Freshwater Methane Emissions Offset the Continental Carbon Sink

See allHide authors and affiliations

Science  07 Jan 2011:
Vol. 331, Issue 6013, pp. 50
DOI: 10.1126/science.1196808


Inland waters (lakes, reservoirs, streams, and rivers) are often substantial methane (CH4) sources in the terrestrial landscape. They are, however, not yet well integrated in global greenhouse gas (GHG) budgets. Data from 474 freshwater ecosystems and the most recent global water area estimates indicate that freshwaters emit at least 103 teragrams of CH4 year−1, corresponding to 0.65 petagrams of C as carbon dioxide (CO2) equivalents year−1, offsetting 25% of the estimated land carbon sink. Thus, the continental GHG sink may be considerably overestimated, and freshwaters need to be recognized as important in the global carbon cycle.

A cornerstone of our understanding of the contemporary global carbon cycle is that the terrestrial land surface is an important greenhouse gas (GHG) sink (1, 2). The global land sink is estimated to be 2.6 ± 1.7 Pg of C year−1 (variability ± range, excluding C emissions because of deforestation) (1). Lakes, impoundments, and rivers are parts of the terrestrial landscape, but they have not yet been included in the terrestrial GHG balance (3, 4). Available data suggest, however, that freshwaters can be substantial sources of CO2 (3, 5) and CH4 (6). Over time, soil carbon reaches freshwaters by lateral hydrological transport, where it can meet several fates, including burial in sediments, further transport to the sea, or evasion to the atmosphere as CO2 or CH4 (7). CH4 emissions may be small in terms of carbon, but CH4 is a more potent GHG than CO2 over century time scales. This study indicates that global CH4 emissions expressed as CO2 equivalents correspond to at least 25% of the estimated terrestrial GHG sink.

CH4 can be emitted from freshwaters through several different pathways, including ebullition (bubble flux from sediments), diffusive flux, and plant-mediated transport through emergent aquatic plants (6). Additional pathways may be important for hydroelectric reservoirs, such as emissions upon passage through turbines and downstream of reservoirs (8, 9). We compiled CH4 emission estimates from 474 freshwater ecosystems for which the emission pathways were clearly defined (Table 1) (10).

Table 1

Freshwater CH4 emissions (Emiss., in Tg CH4 year−1) estimated from average areal estimates (flux m−2 year−1) times the areal estimates for different latitudes (10). Total open water is the sum of open water fluxes, that is, ebullition, diffusive flux, and flux when CH4 stored in the water column is emitted upon lake overturn (Stored). n and CV (%) denote the sample size (number of systems) and the coefficient of variation. Note the small sample size for many large emission values. The total sums of the yearly fluxes are expressed in Tg CH4. Lake and river areas are from (11); reservoir areas, from (12). Plant fluxes (plant-mediated emission) are according to (10).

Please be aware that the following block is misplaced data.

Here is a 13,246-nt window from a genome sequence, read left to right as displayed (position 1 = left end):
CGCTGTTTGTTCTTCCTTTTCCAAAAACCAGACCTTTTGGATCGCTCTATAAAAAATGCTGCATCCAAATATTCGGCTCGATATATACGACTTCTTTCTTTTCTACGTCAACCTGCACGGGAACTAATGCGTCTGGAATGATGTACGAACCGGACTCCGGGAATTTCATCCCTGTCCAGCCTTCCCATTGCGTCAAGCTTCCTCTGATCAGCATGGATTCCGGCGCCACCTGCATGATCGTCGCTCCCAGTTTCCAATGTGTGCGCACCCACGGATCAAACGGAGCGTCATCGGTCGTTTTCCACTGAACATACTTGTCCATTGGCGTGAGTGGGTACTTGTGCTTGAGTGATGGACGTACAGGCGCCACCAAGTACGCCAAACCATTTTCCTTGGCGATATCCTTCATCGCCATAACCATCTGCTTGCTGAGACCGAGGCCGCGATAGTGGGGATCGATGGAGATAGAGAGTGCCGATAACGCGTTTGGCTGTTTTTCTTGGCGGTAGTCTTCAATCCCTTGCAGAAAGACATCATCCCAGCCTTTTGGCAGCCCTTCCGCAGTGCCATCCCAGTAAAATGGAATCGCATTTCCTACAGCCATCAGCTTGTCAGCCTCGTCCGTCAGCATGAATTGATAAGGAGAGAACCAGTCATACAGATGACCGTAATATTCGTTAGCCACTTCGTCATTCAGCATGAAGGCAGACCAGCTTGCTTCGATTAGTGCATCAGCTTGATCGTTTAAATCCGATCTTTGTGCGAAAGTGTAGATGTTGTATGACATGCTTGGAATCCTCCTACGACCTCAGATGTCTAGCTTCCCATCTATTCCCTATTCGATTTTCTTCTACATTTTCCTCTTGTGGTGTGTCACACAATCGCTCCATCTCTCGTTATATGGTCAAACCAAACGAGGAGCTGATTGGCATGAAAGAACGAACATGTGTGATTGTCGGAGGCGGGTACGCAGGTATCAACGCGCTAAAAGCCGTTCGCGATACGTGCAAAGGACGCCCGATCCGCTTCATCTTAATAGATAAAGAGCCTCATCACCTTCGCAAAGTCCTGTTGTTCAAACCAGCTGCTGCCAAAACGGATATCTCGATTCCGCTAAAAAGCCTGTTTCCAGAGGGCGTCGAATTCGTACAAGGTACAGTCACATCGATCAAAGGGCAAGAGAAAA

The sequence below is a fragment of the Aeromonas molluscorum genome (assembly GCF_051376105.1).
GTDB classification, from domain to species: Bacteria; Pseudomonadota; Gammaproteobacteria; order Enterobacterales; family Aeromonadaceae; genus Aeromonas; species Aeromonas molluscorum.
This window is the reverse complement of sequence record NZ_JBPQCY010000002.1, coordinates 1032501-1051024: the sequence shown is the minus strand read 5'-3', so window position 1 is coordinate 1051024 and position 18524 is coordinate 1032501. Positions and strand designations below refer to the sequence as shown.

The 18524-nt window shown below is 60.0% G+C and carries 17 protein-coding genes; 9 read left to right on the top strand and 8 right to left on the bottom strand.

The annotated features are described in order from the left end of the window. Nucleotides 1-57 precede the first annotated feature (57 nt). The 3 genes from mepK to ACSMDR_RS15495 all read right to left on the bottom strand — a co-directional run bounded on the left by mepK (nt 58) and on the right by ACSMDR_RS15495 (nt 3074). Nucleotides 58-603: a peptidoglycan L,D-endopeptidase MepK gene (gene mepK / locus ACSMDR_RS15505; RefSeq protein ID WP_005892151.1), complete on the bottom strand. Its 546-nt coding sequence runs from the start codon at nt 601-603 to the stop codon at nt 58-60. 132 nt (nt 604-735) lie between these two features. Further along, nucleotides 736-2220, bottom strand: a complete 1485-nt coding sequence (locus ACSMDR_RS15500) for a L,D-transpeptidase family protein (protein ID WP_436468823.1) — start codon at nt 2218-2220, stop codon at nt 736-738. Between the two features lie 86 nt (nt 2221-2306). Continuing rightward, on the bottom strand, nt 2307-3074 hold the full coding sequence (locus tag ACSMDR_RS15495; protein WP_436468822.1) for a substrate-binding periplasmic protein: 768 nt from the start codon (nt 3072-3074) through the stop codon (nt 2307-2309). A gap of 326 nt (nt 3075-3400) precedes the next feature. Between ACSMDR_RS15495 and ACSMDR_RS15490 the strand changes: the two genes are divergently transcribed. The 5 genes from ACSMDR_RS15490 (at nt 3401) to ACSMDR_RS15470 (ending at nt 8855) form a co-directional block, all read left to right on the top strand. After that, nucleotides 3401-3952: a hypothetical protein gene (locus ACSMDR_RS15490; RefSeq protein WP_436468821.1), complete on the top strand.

View this table:

By using recent data on the area and distribution of inland waters (11, 12), we estimate the total CH4 emission from freshwaters to be 103 Tg of CH4 year−1 (Table 1). Expressed as CO2 equivalents (eq), this corresponds to 0.65 Pg of C (CO2 eq) year−1 or 25% of the estimated land GHG sink, assuming that 1 kg of CH4 corresponds to 25 kg of CO2 over a 100-year period (13). Ebullition and plant flux, which are both poorly represented in the data set, dominate the other flux pathways that have been studied more frequently (Table 1). Ebullition is most likely to be underestimated because it is episodic and not representatively captured by the usual short-term measurements (6). Accordingly, our global estimate of freshwater CH4 emissions is probably conservative. For further discussion of the results, see supporting online material (SOM) text.

This study indicates that CH4 emissions from freshwaters can substantially affect the global land GHG sink estimate. Moreover, proper consideration of ebullition and plant-mediated emission will most likely result in increased future estimates of CH4 emission. Combining the present CH4 emission estimate of 0.65 Pg of C (CO2 eq) year−1 with the most recent estimate of freshwater CO2 emissions, 1.4 Pg of C (CO2 eq) year−1 (5)—together corresponding to 79% of the estimated land GHG sink—it becomes clear that freshwaters are an important component of the continental GHG balance. Accordingly, the terrestrial GHG sink may be smaller than currently believed, and data on GHG release from inland waters are needed in future revision of net continental GHG fluxes.

Supporting Online Material

Materials and Methods

SOM Text


References and Notes

  1. Materials and methods are available as supporting material on Science Online.
  2. We thank J. Cole, N. Than Duc, and H. Marotta for valuable input. This study was supported by the Swedish Research Council (VR) and the Swedish Research Council for Environment, Agricultural Sciences, and Spatial Planning (Formas). Analyses of global surface water area come from the ITAC (Integrating the Terrestrial and Aquatic Carbon Cycle) Working Group supported by the National Center for Ecological Analysis and Synthesis, a center funded by NSF (grant DEB-94-21535), the University of California at Santa Barbara, and the state of California.
View Abstract

Stay Connected to Science

Navigate This Article